Struggling Mom and Pop Businesses – Chinese Childcare Providers in NYC Have a Hard Time Keeping Up

EarlyLearn home-care providers Bi Qing and Zhuo Hao Zheng in their apartment in Chinatown where they care for four young children; photo: Janie Shen

In 2012 New York City launched EarlyLearn, a program to overhaul the largest subsidized childcare system in the U.S.  Low-income immigrant families who rely on home-based childcare have been especially affected by EarlyLearn.  A new report by the Center for New York City Affairs (CNYCA) at The New School, has found that EarlyLearn’s reform requirements often fall short of addressing the cultural and linguistic realities of home-based care for young children.

This article, the first in a series, was written by Janie Shen, a former student in the Feet in 2 Worlds journalism course at The New School.

“The biggest pressure is writing the observations,” says Bi Quing Zheng in Mandarin, who with her husband, Zhuo Hao, takes care of four children of Chinese heritage, in their public housing apartment in Lower Manhattan.

“We are so busy all day; it’s a full-time job watching the children…. There is no time to be taking notes.”

Zheng says she could not have met EarlyLearn’s documentation requirements without help from her son and daughter who translate her bimonthly observations of the children from Chinese to English.

Her experience echoes that of other non-English-speaking family providers in the city’s family child care system. Struggling and challenged by the amount of paperwork, many enlist their family members to translate and write their paperwork in English. Some have even resorted to paying for an English speaker to do the paperwork, a practice that Carmen Rivera, Director of family day care at University Settlement, describes as “sad,” as providers make very little money to begin with—as little as $28 a day for a toddler.

EarlyLearn attempted to improve the quality of education in family childcare by asking home providers to use the same standards as preschool teachers in full-staffed child care centers.  This included using a standardized curriculum, writing lesson plans and conducting child observations.  The city also continued to contract with “network” organizations to recruit, monitor and support family child care programs, as well as to help the providers meet these new quality standards.

But network support staff like Rivera say they struggle to fully support those who are not fluent in English, and that the EarlyLearn reform did not take into account the non-Spanish and non- English-speaking providers.

A serious oversight, Rivera says, since immigrant parents often seek out family child care providers like Zheng who will speak to their children in the same language they speak at home. One network staff member says that on visits with family child care providers who speak neither English nor Spanish, she has resorted to communicating with providers entirely through hand gestures.

University Settlement, an EarlyLearn network on the Lower East Side that has a large number of Chinese-speaking providers, is unusually fortunate in having Chinese-speakers on staff. It enlists them to translate trainings for providers from English to Spanish and then to Chinese, a process Rivera calls “really tedious.” Rivera’s staff also translates the observation forms providers must fill out. But sometimes even this is not enough.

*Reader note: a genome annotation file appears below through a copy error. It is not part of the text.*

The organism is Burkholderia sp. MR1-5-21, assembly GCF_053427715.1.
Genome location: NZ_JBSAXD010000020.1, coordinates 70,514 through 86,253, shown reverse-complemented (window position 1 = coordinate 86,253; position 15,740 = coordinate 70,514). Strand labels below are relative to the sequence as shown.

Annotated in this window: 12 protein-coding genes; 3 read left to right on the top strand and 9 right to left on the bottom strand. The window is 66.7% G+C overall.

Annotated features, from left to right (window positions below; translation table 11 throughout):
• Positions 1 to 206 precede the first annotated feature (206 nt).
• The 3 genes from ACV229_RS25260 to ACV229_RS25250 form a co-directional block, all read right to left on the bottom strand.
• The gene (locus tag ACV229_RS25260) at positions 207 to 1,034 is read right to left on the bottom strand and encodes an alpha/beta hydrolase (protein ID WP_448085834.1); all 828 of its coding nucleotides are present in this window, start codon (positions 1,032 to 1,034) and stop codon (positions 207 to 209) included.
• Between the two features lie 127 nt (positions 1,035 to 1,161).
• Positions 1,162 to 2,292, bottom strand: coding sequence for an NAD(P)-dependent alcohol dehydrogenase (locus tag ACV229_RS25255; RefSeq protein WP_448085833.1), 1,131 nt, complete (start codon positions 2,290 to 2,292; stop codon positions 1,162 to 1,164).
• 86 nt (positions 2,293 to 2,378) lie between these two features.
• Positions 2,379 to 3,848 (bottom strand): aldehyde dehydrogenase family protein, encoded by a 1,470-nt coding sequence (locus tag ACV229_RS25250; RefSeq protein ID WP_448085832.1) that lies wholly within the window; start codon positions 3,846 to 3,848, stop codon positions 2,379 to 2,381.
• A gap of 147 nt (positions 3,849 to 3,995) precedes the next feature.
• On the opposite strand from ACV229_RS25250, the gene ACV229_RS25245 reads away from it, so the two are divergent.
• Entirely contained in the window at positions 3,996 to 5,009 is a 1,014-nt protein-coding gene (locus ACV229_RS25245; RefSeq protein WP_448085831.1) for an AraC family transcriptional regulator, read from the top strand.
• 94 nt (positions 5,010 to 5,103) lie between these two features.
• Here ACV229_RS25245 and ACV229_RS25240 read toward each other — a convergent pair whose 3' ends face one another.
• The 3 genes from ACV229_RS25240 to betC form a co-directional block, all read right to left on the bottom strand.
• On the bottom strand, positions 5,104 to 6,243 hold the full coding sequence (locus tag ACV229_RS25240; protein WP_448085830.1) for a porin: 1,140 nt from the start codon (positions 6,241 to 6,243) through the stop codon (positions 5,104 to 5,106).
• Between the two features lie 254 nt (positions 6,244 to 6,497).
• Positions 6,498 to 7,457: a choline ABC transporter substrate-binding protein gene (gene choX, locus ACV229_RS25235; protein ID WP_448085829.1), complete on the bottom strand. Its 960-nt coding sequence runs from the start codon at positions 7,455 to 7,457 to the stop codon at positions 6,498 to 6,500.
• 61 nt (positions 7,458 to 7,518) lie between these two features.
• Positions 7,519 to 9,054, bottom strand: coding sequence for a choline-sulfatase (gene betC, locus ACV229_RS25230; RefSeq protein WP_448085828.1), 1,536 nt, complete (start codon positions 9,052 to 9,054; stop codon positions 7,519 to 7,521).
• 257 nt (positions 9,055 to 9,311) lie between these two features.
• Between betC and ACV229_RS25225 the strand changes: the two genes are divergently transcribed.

Pik Shan Lam, a family provider with University Settlement, says she spends hours each week struggling with observations, even though the network lets her write them in Chinese.

“My 17-year old son sometimes has to translate my Chinese words to English in the computer to help me find out how to write the correct Chinese symbols,” she says. She’s required to use a specific education terminology, and Lam says that her lack of higher education and language skills makes this nearly impossible.

EarlyLearn family child care programs are open from 8:30 in the morning to 6 at night. “I get up at 6 in the morning to cook for the day,” says Bao Na Li. Now, at the end of the day, after the children have gone home and after cleaning up, she must also do paperwork. Because she is paid per child she looks after, the extra time she spends on paperwork lowers her hourly pay that is already quite low. (See “Scraping By,” p. 31 on the new report by CNYCA).

Lam and her husband, who partners with her in their group family child care program, both complain that they have not been adequately compensated for this extra work. They continue because they “have to,” and in a few years they plan to retire.

Diana Perez, director of home-based child care services at WHEDco in the Bronx, says that this is a sadly common response to EarlyLearn from providers who are struggling with its documentation requirements. Those without education or English, she adds, “are more than likely the casualties of EarlyLearn.”

This article by Janie Shen is part of a report, Bringing it All Home: Problem’s and Possibilities facing NYC’s Family Child Care, from the Center for New York City Affairs at The New School. The report focuses on home-based centers in the city’s EarlyLearn program.

Fi2W is supported by the David and Katherine Moore Family Foundation, the Ralph E. Odgen Foundation, an anonymous donor and readers like you.  

AboutJanie Shen
Janie Ziye Shen is a researcher and photographer based in NYC. Born in China, Janie grew up in Sweden and has studied and worked in the UK, Belgium and Lebanon. She is currently a M.A. candidate in International Affairs at The New School with a research focus on refugees, migration and mobility. Before moving to New York, she lived in Beirut and worked for Save the Children on child protection in the Middle East region. She also organized language classes for local migrant workers and refugees there. Janie is fluent in English, Mandarin, Swedish and French.